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A laminal consonant is a phone produced by obstructing the air passage with the blade of the tongue, which is the flat top front surface just behind the tip of the tongue on the top. This contrasts with apical consonants, which are produced by creating an obstruction with the tongue apex (tongue tip) only. This distinction applies only to coronal consonants, which use the front of the tongue.
Although most languages do not contrast laminal vs. apical sounds, the distinction is found in a number of languages:
- The contrast is very common in Australian languages, where there are usually no fricatives.
- Some languages in South Asia contrast apical and laminal stops. This occurs in Hindustani, for example, where the apical stops are normally called "retroflex" but are properly alveolar or postalveolar. Malayalam has a three-way distinction between laminal dental, apical alveolar and true subapical retroflex in both nasal and voiceless oral stops.
- Basque differentiates between laminal and apical sibilants in the alveolar region, as does Serbo-Croatian, whereas Mandarin and Polish make the distinction with postalveolar consonants.
- Some native languages of California have the distinction in both stops and fricatives.
- Dahalo makes the distinction only in its stops.
Because laminal consonants use the flat of the tongue, they cover a broader area of contact than apical consonants. Laminal consonants in some languages have been recorded with a broad occlusion (closure) covering the entire front of the mouth, from the hard palate to the teeth. Therefore it is difficult to compare the two: alveolar laminals and apicals are two different articulations.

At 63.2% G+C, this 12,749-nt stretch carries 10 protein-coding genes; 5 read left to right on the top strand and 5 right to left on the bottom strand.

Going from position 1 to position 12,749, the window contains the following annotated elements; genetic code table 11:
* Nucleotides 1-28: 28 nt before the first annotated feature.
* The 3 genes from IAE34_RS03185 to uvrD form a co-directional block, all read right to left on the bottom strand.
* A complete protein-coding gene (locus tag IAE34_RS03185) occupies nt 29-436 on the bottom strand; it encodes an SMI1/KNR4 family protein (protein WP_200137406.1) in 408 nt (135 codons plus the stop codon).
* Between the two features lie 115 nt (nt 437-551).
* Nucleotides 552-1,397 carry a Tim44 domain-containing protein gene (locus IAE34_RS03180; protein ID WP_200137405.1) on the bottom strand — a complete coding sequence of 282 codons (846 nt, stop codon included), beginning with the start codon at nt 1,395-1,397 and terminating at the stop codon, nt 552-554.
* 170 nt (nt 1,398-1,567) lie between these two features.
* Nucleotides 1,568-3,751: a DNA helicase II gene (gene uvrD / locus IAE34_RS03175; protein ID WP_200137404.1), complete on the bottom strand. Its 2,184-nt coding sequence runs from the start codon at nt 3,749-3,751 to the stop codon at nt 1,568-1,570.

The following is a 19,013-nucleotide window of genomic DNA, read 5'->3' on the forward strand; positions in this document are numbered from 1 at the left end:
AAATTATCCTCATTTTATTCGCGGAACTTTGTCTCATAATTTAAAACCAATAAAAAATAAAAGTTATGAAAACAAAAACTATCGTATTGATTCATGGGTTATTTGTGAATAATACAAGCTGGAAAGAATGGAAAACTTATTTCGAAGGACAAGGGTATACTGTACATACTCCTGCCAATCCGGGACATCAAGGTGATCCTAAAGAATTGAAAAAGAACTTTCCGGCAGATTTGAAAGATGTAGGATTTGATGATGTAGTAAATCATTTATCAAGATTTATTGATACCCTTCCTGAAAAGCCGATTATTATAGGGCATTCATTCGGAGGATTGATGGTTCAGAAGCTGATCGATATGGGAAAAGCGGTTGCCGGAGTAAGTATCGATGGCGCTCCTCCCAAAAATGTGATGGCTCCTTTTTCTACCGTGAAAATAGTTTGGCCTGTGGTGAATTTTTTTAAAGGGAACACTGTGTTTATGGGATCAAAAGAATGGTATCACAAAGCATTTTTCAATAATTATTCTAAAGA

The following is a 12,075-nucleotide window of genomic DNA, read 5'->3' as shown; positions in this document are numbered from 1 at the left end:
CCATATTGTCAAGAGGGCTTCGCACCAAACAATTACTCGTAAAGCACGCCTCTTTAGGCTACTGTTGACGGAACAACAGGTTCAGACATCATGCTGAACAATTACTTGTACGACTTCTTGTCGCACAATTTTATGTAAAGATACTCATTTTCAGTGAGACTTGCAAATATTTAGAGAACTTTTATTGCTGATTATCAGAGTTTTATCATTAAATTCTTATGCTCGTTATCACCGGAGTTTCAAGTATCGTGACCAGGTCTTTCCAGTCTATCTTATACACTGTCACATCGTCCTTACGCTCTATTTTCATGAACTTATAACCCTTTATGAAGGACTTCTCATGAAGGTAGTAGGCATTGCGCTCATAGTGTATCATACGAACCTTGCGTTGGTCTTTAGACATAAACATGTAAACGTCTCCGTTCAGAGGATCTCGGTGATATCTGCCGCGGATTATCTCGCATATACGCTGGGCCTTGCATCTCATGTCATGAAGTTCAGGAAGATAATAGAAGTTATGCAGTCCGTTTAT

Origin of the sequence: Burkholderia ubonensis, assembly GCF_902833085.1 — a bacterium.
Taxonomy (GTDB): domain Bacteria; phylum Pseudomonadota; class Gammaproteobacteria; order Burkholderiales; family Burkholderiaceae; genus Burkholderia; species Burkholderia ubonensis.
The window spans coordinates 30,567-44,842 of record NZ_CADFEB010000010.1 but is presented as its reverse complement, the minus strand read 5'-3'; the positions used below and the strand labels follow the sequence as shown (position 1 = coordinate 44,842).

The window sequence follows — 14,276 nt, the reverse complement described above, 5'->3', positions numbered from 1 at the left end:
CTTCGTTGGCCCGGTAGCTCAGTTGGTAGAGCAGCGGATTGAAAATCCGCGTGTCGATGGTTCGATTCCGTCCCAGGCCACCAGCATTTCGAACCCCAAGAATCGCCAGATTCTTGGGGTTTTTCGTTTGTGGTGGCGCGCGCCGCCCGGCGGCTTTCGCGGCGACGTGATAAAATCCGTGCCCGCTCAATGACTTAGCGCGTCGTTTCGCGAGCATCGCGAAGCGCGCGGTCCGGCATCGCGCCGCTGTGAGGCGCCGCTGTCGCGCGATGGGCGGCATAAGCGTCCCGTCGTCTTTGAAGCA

A very common laminal articulation is sometimes called denti-alveolar; it spans the alveolar ridge to the teeth, but is a little further forward than other alveolar laminal consonants, which cover more of the alveolar ridge (and might be considered postalveolar). This is the situation for French.
Part of the confusion in naming laminal consonants is, quite literally, a matter of point of view: When looking at a person pronouncing a laminal alveolar or denti-alveolar, the tip of the tongue can be seen touching the back of the teeth, or even protruding between the teeth. This gives them the common name of dental. Acoustically however, the important element is where the rear-most occlusion is, for this is the point where the resonant chamber in the mouth terminates, and this determines the size and shape, and therefore the acoustics, of the oral cavity, which produces the harmonics of the vowels. By this consideration the French coronals are alveolar, and differ from English alveolars primarily in being laminal rather than apical (that is, in French the tongue is flatter). There are true laminal dentals in some languages, with no alveolar contact (e.g. in Hindi and Urdu), and they sound different from the French consonants. Nevertheless, the breadth of contact has some importance, for it influences the shape of the tongue further back, and therefore the shape of the resonant cavity. Also, if the release of a denti-alveolar consonant is not abrupt, the tongue may peel off from the roof of the mouth from back to front, in effect shifting from an alveolar to a dental pronunciation.